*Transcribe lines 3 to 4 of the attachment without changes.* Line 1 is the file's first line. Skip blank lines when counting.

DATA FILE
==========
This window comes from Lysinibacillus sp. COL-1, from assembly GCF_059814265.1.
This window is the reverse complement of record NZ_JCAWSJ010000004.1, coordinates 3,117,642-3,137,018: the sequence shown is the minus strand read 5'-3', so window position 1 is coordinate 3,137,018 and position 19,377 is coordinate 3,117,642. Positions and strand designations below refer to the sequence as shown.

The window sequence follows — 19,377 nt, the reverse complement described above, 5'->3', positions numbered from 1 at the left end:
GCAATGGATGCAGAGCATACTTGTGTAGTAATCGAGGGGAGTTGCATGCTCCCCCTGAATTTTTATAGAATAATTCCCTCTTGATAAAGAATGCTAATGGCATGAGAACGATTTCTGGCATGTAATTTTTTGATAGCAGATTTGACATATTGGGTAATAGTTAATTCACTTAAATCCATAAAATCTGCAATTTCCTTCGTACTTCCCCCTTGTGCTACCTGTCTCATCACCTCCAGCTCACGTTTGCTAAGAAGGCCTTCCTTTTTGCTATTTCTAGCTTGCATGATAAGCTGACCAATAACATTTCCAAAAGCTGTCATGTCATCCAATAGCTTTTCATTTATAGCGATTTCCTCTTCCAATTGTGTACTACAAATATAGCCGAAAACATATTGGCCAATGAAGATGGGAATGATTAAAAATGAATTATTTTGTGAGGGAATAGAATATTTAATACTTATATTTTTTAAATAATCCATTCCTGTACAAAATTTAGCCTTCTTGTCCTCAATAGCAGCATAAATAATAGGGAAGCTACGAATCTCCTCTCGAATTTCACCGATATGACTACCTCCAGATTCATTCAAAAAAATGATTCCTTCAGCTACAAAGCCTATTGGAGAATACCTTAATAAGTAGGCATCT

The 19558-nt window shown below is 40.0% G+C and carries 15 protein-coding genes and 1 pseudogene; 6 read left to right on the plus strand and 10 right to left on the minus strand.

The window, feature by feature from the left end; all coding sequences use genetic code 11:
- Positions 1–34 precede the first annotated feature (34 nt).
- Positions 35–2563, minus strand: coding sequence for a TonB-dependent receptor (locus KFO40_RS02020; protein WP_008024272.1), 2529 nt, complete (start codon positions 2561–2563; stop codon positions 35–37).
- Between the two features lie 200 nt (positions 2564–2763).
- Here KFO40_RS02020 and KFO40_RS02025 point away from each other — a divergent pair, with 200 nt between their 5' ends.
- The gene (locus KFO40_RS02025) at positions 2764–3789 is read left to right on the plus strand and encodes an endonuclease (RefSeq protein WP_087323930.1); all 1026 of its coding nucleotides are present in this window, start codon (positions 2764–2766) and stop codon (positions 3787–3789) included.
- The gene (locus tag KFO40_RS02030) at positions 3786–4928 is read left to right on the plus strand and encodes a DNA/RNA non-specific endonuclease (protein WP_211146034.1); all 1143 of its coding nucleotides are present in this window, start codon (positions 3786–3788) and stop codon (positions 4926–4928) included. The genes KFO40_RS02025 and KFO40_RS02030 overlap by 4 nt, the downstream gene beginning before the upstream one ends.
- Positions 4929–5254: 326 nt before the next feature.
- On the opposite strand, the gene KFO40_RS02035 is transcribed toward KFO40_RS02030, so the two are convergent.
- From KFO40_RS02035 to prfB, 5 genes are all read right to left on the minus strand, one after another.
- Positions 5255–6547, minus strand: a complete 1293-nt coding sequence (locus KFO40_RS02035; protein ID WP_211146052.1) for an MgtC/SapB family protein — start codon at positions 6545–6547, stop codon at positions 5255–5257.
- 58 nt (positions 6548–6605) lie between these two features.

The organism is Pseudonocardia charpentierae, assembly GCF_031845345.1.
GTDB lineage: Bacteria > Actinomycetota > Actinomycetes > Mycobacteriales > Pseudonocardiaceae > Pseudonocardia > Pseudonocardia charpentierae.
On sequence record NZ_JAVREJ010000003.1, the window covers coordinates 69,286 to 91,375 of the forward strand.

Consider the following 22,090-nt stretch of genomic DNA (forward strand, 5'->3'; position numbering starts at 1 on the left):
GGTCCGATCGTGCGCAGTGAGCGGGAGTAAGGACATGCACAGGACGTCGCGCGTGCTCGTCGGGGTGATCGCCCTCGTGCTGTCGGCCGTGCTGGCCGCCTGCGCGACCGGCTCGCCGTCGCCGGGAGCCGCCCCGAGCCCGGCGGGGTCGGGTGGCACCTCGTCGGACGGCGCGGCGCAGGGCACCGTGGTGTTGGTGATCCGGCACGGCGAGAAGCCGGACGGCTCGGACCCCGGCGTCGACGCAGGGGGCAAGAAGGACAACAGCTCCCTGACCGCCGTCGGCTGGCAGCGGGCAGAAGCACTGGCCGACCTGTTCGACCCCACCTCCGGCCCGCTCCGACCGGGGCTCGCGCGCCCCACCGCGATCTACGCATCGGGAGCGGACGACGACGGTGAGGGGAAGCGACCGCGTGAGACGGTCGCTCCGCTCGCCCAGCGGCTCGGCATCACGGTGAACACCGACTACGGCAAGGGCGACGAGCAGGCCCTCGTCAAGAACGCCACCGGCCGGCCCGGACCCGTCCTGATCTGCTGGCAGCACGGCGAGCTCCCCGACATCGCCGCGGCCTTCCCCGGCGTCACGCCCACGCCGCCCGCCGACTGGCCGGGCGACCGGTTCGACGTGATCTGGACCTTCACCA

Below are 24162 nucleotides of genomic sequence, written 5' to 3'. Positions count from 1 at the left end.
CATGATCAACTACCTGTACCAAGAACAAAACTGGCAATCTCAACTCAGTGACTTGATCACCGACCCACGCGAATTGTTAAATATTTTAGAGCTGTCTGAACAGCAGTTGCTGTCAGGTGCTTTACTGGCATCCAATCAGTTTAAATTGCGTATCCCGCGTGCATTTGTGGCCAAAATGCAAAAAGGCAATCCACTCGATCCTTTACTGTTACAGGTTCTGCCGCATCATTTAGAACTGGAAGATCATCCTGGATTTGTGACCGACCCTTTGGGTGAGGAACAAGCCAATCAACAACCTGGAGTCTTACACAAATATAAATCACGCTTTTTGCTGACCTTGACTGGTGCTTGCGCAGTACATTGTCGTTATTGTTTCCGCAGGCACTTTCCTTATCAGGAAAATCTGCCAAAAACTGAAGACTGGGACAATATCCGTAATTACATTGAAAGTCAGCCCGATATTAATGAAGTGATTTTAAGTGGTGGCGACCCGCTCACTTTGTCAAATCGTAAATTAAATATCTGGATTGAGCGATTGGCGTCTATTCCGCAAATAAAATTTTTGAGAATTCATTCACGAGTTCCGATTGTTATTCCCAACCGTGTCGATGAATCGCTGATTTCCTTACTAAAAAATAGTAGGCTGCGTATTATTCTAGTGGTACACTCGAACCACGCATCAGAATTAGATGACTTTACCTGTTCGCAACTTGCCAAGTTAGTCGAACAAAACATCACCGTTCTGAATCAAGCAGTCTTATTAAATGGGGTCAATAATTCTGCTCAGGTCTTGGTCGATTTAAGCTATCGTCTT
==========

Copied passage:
The window sequence follows — 19,377 nt, the reverse complement described above, 5'->3', positions numbered from 1 at the left end:
GCAATGGATGCAGAGCATACTTGTGTAGTAATCGAGGGGAGTTGCATGCTCCCCCTGAATTTTTATAGAATAATTCCCTCTTGATAAAGAATGCTAATGGCATGAGAACGATTTCTGGCATGTAATTTTTTGATAGCAGATTTGACATATTGGGTAATAGTTAATTCACTTAAATCCATAAAATCTGCAATTTCCTTCGTACTTCCCCCTTGTGCTACCTGTCTCATCACCTCCAGCTCACGTTTGCTAAGAAGGCCTTCCTTTTTGCTATTTCTAGCTTGCATGATAAGCTGACCAATAACATTTCCAAAAGCTGTCATGTCATCCAATAGCTTTTCATTTATAGCGATTTCCTCTTCCAATTGTGTACTACAAATATAGCCGAAAACATATTGGCCAATGAAGATGGGAATGATTAAAAATGAATTATTTTGTGAGGGAATAGAATATTTAATACTTATATTTTTTAAATAATCCATTCCTGTACAAAATTTAGCCTTCTTGTCCTCAATAGCAGCATAAATAATAGGGAAGCTACGAATCTCCTCTCGAATTTCACCGATATGACTACCTCCAGATTCATTCAAAAAAATGATTCCTTCAGCTACAAAGCCTATTGGAGAATACCTTAATAAGTAGGCATCT